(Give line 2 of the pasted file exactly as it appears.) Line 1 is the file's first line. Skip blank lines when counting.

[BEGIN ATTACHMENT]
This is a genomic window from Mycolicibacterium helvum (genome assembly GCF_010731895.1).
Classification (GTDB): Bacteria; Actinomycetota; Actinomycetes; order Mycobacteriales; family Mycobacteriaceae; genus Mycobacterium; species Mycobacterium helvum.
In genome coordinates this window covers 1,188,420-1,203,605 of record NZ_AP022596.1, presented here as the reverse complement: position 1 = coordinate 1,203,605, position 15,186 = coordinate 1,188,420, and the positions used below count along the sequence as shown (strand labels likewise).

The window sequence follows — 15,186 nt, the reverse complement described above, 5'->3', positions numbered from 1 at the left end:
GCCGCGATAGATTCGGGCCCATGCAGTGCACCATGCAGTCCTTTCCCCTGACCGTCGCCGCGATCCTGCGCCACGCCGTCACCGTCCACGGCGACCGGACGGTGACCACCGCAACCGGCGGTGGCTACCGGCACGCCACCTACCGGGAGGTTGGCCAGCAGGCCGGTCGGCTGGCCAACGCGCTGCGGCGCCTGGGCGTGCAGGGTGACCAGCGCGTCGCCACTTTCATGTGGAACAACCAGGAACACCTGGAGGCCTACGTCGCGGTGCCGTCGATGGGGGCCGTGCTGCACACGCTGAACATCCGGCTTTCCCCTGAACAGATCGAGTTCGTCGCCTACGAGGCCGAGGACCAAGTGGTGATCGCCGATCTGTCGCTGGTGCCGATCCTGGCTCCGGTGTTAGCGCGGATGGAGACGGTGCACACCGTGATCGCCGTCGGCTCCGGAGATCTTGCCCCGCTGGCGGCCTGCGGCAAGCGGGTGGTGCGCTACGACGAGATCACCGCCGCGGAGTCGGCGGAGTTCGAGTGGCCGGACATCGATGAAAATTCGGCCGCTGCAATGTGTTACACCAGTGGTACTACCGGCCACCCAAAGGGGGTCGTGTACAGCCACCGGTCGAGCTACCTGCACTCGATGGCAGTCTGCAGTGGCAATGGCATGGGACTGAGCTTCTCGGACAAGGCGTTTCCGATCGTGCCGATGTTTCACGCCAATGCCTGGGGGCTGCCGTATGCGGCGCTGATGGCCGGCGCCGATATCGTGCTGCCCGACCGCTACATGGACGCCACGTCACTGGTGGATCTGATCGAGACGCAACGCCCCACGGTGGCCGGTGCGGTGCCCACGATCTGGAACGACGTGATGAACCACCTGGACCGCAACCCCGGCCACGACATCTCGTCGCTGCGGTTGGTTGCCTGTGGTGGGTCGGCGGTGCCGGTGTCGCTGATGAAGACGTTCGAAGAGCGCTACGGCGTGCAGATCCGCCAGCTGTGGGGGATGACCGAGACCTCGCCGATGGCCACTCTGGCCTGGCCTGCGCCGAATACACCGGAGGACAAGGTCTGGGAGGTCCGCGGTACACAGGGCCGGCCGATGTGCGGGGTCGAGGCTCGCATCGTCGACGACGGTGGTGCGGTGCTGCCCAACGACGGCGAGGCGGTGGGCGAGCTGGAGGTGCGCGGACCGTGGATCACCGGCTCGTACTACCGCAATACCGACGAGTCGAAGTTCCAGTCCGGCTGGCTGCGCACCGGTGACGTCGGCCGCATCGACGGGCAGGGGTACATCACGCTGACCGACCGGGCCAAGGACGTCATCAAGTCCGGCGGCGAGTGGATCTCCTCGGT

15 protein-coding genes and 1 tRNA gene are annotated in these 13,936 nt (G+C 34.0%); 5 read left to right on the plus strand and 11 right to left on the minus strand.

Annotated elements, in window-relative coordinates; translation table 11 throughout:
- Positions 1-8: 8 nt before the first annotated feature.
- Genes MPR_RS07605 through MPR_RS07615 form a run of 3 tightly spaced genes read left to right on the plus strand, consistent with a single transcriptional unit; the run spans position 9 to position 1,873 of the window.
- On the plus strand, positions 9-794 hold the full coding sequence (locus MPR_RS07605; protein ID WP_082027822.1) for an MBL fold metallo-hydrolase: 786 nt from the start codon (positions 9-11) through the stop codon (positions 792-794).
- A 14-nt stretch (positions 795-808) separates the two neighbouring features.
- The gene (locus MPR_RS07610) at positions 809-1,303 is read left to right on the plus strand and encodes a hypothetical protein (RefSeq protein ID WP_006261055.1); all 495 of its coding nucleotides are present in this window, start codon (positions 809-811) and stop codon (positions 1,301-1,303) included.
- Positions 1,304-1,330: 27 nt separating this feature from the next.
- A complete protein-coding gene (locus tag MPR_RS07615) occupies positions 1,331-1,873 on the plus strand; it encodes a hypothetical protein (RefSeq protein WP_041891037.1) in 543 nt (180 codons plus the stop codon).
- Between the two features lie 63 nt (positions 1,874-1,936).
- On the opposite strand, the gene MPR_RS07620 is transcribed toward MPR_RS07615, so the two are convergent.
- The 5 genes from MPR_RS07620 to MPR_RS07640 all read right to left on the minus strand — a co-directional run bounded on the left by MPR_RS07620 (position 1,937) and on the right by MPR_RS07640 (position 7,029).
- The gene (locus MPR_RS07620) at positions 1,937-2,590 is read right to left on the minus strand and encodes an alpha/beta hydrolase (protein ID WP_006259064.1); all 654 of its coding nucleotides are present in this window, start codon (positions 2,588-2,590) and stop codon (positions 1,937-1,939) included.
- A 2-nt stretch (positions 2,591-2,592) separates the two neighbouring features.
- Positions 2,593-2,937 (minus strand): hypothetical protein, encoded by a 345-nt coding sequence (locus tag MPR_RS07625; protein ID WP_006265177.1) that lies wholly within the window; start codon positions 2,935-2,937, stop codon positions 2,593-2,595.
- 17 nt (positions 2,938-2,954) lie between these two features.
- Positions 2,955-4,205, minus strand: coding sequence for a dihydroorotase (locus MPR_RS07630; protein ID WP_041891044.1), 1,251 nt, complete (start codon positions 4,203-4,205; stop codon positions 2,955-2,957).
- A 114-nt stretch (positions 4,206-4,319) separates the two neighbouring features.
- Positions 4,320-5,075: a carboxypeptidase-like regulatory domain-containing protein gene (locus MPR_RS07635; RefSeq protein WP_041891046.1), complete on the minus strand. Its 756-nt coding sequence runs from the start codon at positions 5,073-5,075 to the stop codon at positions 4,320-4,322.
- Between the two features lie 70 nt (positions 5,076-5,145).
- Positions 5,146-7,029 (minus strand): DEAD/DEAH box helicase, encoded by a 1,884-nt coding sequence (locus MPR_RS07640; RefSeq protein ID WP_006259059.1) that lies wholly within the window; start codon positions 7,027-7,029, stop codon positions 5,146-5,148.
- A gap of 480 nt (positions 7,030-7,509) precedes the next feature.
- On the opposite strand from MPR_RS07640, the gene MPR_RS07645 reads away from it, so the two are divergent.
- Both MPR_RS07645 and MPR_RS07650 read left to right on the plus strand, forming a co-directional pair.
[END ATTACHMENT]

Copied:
Classification (GTDB): Bacteria; Actinomycetota; Actinomycetes; order Mycobacteriales; family Mycobacteriaceae; genus Mycobacterium; species Mycobacterium helvum.